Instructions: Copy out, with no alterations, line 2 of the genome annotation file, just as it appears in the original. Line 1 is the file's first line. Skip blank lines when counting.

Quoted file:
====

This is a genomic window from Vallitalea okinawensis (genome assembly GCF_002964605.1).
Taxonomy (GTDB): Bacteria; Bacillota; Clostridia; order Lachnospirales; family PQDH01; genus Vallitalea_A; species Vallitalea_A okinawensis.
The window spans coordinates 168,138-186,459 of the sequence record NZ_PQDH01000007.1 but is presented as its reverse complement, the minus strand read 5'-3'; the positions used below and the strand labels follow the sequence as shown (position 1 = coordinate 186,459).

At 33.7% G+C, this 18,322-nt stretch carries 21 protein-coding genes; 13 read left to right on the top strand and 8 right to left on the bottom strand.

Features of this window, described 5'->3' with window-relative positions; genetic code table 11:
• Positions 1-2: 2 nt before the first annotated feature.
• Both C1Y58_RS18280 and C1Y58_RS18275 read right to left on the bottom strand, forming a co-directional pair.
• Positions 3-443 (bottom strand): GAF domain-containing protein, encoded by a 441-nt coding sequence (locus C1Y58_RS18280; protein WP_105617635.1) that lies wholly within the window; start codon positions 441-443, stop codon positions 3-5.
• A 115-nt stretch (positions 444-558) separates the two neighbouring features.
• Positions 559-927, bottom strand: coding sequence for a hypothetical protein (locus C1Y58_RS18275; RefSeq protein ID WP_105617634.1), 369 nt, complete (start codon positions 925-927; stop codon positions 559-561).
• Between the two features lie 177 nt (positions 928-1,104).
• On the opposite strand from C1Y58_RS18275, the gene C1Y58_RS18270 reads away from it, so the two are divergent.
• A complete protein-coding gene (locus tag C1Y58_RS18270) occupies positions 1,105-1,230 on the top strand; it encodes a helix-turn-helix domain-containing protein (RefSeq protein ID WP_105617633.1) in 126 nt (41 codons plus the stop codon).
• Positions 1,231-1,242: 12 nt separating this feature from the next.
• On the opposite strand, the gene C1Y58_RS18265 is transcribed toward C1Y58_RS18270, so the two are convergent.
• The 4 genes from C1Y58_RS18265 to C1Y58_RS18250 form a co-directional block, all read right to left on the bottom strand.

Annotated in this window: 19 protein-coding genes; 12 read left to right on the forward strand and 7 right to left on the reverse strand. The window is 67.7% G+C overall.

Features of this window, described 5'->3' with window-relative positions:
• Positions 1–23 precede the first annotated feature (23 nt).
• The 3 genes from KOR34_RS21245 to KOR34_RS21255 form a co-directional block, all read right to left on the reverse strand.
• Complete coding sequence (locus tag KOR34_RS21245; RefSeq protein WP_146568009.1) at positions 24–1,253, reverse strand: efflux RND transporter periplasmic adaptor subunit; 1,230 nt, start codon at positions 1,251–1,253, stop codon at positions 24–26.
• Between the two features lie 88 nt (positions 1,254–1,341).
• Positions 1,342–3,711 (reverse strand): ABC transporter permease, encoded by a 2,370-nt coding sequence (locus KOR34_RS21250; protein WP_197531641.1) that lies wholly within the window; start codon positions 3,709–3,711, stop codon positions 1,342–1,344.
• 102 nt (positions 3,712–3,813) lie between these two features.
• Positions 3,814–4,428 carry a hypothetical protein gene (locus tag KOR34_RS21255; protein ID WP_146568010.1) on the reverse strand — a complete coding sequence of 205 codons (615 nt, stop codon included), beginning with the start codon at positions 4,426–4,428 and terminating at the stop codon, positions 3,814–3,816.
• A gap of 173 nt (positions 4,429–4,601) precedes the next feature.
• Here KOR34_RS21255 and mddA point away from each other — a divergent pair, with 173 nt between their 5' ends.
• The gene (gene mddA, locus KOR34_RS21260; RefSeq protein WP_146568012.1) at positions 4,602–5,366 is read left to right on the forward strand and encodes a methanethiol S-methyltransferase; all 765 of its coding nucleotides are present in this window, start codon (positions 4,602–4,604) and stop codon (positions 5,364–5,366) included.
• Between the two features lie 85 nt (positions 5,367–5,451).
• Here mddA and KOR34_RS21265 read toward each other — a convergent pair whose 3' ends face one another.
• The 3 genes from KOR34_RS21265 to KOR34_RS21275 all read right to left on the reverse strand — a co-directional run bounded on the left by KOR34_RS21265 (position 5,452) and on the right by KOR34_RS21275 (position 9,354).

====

Taxonomy (GTDB): Bacteria; Bacillota; Clostridia; order Lachnospirales; family PQDH01; genus Vallitalea_A; species Vallitalea_A okinawensis.